A Wisdom Reading: Stevens’ The Idea of Order at Key West
I read this poem at my mother’s funeral in 1989. At the time I think it was because it was the most profound statement I could make about life, death, and the nature of reality, mind and spirit.
The earliest knowledge I have of Stevens is through my childhood friend Stephen Philbrick. Stephen had tacked up a verse of “The Man With The Blue Guitar” on a refrigerator somewhere and over the course of going in and out of a kitchen, I learned that Wallace Stevens was someone I should pay attention to.
Later I read Stevens’ poems with Susan Watt, a woman who profoundly affected the course of my life. Somewhere along that time I think I settled upon The Idea of Order at Key West as quintessential Stevens. “Quintessential” here to mean impenetrable, filled with wonderful phrasings that left my soul in a state of limerence and wondering what the hell it all meant.
Susan Watt II was a period of great stress in my life. It was during that time I decided to memorize poems the way that I had learned Japanese — by ear and on my cassette player in my car. To that end I found some Spoken Art recordings and memorized two poems by heart, one of which was Wallace Stevens reading The Idea of Order at Key West. I also remember a poet saying this: “that the printed page was where we examined the works of a poem but the stage was where we could give the poem the works.” And it was in listening to Stevens perform his poetry that on a gut level I began to understand what it was he was saying.
It all sort of made sense in a very sense-filled way. For example, there are people who don’t understand a movie device of a character who has died and is looking at his life in a sort of flashback theatre production. They expect (in this case)a life of Cole Porter to start when he was little and progress from there. I encountered this the other night when I was sitting with a friend of a friend watching “Delovely” when this woman finally said with some exasperation “I’m not getting this at all.” I filled in the device for her. Then it was “Oh, I see.” and it all began to fall in place for her.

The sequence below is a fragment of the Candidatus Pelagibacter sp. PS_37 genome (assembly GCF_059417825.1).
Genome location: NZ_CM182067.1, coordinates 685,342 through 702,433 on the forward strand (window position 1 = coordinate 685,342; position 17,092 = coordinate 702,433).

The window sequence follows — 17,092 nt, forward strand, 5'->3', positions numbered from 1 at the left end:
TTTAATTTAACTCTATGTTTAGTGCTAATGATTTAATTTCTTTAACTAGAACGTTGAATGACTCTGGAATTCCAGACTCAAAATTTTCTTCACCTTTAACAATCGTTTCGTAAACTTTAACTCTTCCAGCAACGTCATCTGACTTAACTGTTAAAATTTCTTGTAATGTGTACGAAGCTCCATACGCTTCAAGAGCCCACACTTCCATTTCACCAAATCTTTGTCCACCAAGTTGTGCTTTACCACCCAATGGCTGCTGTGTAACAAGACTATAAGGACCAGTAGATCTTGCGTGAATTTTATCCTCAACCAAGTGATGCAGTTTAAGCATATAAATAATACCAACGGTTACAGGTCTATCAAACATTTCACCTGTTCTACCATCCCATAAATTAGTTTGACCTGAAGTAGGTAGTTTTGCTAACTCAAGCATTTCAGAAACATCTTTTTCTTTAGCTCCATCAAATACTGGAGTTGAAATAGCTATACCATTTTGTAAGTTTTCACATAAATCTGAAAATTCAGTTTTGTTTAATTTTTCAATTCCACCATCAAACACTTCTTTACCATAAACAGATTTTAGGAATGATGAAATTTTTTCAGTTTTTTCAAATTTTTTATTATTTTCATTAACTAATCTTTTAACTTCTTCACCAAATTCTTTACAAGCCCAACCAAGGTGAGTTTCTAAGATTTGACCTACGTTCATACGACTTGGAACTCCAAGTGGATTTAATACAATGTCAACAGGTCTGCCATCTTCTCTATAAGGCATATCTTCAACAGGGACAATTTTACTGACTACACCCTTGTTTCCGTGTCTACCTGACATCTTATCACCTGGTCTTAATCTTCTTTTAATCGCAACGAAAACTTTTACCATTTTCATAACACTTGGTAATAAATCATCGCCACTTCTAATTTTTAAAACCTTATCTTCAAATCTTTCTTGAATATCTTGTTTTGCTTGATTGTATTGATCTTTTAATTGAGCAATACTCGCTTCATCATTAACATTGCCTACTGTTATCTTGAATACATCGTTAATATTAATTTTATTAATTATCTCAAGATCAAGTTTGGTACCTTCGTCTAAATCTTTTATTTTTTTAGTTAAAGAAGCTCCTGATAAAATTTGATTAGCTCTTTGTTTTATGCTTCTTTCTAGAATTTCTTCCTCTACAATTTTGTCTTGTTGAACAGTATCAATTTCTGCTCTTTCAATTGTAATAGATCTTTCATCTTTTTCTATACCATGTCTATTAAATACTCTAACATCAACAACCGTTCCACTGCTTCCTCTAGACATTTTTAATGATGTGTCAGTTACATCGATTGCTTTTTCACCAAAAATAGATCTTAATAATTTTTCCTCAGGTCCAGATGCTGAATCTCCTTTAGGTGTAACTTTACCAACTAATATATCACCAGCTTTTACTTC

Same thing with poetic devices. Is Stevens actually out walking with Ramon Fernandez on one of the outer beaches of Key West and they both hear a woman singing? It seemed to work that way for one reviewer of the poem but I would prefer to think of the opening line as saying “The muse of poetry sings of and beyond the reality of the sea. A reality that is God’s genius.” The sea no more formed or created the poem about itself than a ghost contains the essence of the physical self:
Like a body wholly body, fluttering Its empty sleeves.
Those lines are oddly enough one of the most memorable in Stevens reading. It has been years since I have heard him read the poem and yet Like a body wholly body, fluttering Its empty sleeves is as seared into my memory as some movie images.
Like a holy body with no substance or reality. At the end of the poem I think the speaker in the poem realizes that the wholly/holy body is doing a bit more that just fluttering its empty sleeves. The “grinding water” inspires the poetry, but the poet, the singer, is herself the primary origin of the song: it was she and not the sea the hearers heard.